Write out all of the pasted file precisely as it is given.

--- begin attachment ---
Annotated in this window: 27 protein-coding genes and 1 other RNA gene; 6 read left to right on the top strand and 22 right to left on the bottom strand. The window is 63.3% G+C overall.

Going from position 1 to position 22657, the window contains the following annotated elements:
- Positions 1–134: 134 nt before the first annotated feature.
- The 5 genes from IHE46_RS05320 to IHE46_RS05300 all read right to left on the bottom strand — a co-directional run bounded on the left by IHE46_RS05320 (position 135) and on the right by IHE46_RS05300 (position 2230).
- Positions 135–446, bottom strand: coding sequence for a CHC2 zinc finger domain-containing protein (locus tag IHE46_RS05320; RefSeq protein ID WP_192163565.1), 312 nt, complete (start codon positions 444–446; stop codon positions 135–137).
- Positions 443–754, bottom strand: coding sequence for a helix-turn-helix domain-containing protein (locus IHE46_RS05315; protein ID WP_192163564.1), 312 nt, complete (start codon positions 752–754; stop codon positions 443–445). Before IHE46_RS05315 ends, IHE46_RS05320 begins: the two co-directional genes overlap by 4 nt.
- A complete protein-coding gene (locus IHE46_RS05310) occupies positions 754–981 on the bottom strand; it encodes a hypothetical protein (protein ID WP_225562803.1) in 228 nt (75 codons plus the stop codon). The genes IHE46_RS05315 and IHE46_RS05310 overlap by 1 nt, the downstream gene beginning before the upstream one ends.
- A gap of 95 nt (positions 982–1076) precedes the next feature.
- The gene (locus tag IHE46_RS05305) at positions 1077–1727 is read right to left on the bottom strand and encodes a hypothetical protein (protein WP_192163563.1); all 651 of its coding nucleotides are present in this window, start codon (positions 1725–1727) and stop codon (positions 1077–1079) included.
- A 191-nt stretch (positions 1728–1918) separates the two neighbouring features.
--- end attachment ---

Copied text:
Annotated in this window: 27 protein-coding genes and 1 other RNA gene; 6 read left to right on the top strand and 22 right to left on the bottom strand. The window is 63.3% G+C overall.

Going from position 1 to position 22657, the window contains the following annotated elements:
- Positions 1–134: 134 nt before the first annotated feature.
- The 5 genes from IHE46_RS05320 to IHE46_RS05300 all read right to left on the bottom strand — a co-directional run bounded on the left by IHE46_RS05320 (position 135) and on the right by IHE46_RS05300 (position 2230).
- Positions 135–446, bottom strand: coding sequence for a CHC2 zinc finger domain-containing protein (locus tag IHE46_RS05320; RefSeq protein ID WP_192163565.1), 312 nt, complete (start codon positions 444–446; stop codon positions 135–137).
- Positions 443–754, bottom strand: coding sequence for a helix-turn-helix domain-containing protein (locus IHE46_RS05315; protein ID WP_192163564.1), 312 nt, complete (start codon positions 752–754; stop codon positions 443–445). Before IHE46_RS05315 ends, IHE46_RS05320 begins: the two co-directional genes overlap by 4 nt.
- A complete protein-coding gene (locus IHE46_RS05310) occupies positions 754–981 on the bottom strand; it encodes a hypothetical protein (protein ID WP_225562803.1) in 228 nt (75 codons plus the stop codon). The genes IHE46_RS05315 and IHE46_RS05310 overlap by 1 nt, the downstream gene beginning before the upstream one ends.
- A gap of 95 nt (positions 982–1076) precedes the next feature.
- The gene (locus tag IHE46_RS05305) at positions 1077–1727 is read right to left on the bottom strand and encodes a hypothetical protein (protein WP_192163563.1); all 651 of its coding nucleotides are present in this window, start codon (positions 1725–1727) and stop codon (positions 1077–1079) included.
- A 191-nt stretch (positions 1728–1918) separates the two neighbouring features.